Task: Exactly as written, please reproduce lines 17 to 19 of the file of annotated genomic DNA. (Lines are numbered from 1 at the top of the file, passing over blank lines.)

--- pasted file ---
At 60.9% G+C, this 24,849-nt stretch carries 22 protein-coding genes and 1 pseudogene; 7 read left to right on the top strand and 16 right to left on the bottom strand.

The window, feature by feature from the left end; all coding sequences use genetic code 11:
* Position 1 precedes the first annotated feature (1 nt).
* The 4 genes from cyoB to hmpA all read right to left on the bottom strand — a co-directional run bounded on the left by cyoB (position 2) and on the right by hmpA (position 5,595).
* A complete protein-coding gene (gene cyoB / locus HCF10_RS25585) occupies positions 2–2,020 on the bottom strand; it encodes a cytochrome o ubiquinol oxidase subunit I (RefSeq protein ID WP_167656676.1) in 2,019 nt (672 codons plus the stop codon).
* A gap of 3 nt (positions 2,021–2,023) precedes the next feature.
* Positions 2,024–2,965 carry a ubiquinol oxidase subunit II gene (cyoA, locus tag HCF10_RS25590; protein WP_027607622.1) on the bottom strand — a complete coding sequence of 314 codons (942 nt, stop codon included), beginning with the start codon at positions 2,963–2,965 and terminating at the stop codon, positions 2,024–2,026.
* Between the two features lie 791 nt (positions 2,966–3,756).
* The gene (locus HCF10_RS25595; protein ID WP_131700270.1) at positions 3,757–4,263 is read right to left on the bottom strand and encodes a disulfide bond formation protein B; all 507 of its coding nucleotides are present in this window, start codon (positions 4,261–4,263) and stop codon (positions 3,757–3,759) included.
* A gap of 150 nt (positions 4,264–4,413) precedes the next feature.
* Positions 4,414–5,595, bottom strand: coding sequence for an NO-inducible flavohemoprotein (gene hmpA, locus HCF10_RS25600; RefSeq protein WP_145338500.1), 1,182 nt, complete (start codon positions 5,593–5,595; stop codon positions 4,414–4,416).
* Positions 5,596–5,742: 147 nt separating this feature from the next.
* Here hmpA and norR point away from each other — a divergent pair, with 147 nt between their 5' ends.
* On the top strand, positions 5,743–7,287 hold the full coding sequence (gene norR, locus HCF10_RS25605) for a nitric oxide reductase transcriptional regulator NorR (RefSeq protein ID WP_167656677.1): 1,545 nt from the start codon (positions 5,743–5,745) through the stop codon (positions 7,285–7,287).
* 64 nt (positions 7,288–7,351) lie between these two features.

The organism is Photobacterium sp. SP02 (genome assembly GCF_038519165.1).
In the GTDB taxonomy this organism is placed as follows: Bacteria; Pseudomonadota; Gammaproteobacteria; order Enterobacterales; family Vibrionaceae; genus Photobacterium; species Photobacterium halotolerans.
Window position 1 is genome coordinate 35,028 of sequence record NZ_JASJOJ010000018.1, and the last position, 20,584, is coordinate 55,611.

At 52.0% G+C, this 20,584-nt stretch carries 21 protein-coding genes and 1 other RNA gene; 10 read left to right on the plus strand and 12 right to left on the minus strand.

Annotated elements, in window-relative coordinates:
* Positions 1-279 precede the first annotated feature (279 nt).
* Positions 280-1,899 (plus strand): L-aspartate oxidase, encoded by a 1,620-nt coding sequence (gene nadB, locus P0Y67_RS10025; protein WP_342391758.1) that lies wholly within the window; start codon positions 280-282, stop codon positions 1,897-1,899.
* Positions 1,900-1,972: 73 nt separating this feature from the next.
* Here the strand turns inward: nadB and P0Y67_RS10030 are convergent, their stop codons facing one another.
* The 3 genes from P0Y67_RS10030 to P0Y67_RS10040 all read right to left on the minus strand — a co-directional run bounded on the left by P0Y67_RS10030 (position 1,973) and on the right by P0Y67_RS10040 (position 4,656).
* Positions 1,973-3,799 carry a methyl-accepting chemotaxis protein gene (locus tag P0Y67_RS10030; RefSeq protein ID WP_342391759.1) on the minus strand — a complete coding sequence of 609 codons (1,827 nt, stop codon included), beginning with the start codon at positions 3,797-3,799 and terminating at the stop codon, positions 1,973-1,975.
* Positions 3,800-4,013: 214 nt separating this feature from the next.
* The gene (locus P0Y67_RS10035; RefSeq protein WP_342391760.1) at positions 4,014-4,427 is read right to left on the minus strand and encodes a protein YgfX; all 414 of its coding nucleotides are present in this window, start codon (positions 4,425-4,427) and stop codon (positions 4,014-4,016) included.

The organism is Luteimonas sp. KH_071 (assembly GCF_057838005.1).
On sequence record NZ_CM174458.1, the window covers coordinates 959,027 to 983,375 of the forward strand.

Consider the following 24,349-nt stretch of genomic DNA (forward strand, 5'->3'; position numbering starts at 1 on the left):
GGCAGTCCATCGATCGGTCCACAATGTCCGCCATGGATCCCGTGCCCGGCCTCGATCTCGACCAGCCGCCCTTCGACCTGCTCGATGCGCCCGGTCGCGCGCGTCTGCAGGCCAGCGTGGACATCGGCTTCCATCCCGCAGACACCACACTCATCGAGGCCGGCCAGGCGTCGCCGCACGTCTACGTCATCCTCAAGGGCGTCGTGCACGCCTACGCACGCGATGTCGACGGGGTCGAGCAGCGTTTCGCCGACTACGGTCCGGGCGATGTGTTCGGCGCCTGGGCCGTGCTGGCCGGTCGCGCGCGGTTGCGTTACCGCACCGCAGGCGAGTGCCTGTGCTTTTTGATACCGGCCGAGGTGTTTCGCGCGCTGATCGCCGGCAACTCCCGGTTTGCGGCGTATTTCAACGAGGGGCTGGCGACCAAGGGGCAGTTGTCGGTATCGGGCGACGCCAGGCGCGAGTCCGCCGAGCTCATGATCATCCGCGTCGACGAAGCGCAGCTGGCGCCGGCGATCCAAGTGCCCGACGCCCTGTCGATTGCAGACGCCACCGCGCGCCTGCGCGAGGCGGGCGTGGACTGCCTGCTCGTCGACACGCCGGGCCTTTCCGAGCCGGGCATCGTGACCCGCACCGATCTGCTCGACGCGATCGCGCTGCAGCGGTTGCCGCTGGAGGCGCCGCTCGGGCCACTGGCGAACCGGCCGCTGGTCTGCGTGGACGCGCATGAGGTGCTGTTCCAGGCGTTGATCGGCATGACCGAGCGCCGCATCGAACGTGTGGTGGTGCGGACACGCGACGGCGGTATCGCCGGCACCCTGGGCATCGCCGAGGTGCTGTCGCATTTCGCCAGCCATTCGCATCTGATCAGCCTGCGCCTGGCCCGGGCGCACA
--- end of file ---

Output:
In the GTDB taxonomy this organism is placed as follows: Bacteria; Pseudomonadota; Gammaproteobacteria; order Enterobacterales; family Vibrionaceae; genus Photobacterium; species Photobacterium halotolerans.
Window position 1 is genome coordinate 35,028 of sequence record NZ_JASJOJ010000018.1, and the last position, 20,584, is coordinate 55,611.

At 52.0% G+C, this 20,584-nt stretch carries 21 protein-coding genes and 1 other RNA gene; 10 read left to right on the plus strand and 12 right to left on the minus strand.